Violent video games can lead to aggressive and violent behavior in children and adolescents. “Violent media increase aggression by teaching observers how to aggress, by priming aggressive cognition (including previously learned aggressive scripts and aggressive perceptual schemata), by increasing arousal, or by creating an aggressive state” (Anderson and Bushman 355). As more children are becoming exposed violence in video games in the recent years, violence in schools and other locations where children are prominent has increased. “A national crime victimization survey compiled and maintained by the United States Department of Justice, shows that overall crime rates in United States society have fallen. Simultaneously, school- based studies reveal that many violent behaviors have increased among children and adolescents” (“Causes of School Violence” 1). Exposure to violence in video games can lead to aggressive behavior, desensitization, and an increase in crimes committed by children and teens in our society.
Recently though, due to horrific school shootings and record sales of violent video games such as the Grand Theft Auto and Call of Duty series, video games as a whole have been put under a microscope. The question now is: Are violent video games really such a significant factor when it comes to youth violence? The current research and information points to no. Although some research reveals that violent video games may cause temporary aggression, there has been no evidence that it causes violent crimes such as assault or murder. Christopher Ferguson, an associate professor at Stetson University and researcher into the effect media has on young children wrote an article titles“ Video Games: The Latest Scapegoat for Violence”. In his article, he states:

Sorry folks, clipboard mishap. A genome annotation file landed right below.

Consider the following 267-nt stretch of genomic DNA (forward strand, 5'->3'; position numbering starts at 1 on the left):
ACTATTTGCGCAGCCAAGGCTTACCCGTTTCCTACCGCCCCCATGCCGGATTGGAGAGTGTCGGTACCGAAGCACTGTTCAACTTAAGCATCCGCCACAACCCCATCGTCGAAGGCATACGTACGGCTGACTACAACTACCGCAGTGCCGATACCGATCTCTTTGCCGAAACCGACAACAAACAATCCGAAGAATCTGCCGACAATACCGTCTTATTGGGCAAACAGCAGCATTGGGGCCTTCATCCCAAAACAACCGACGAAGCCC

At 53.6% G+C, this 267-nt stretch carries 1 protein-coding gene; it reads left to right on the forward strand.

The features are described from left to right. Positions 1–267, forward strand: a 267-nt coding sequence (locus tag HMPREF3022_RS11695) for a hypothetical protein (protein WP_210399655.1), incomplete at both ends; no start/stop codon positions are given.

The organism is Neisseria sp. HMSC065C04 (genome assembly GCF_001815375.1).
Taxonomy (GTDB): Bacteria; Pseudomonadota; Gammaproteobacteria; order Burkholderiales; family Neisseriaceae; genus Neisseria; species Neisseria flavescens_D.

Concerns about the effect of media violence on children extends back at least to the beginning of the mass media, with the issue raised with reference to films, radio, television, comic books, and so on. As technology brings new types of media to the fore, the issue shifts to depictions of violence in these new media. Both popular sources and scholarly address this issue, asking in effect how violent video games change children’s behavior and make them more violent, assuming that it is believed that this is the case.
Violence in the Media America has become the most violent nation in the industrialized world. The many violent images seen in movies and on television on a daily basis, though not the only cause, are a strong contributing factor. There are those that feel the point-of-view from which the audience views the violence varies directly with the way the scene affects them. A film's perspective determines the audience's reaction. In "slasher" films, for example, the point of view shifts between the attacker and the victim.
Violence in the Media Gina Marchetti, in her essay "Action-Adventure as Ideology," argues that action- adventure films implicitly convey complex cultural messages regarding American values and the "white American status quo. " She continues to say that all action-adventure movies have the same basic structure, including plot, theme, characterization, and iconography. As ideology, this film genre tacitly expresses social norms, values, and morals of its time. Marchetti's essay, written in 1989, applies to films such as Raiders of the Lost Ark and Rambo: First Blood II. However, action-adventure films today seem to be straying farther away from her generalizations about structure, reflecting new and different cultural norms in America.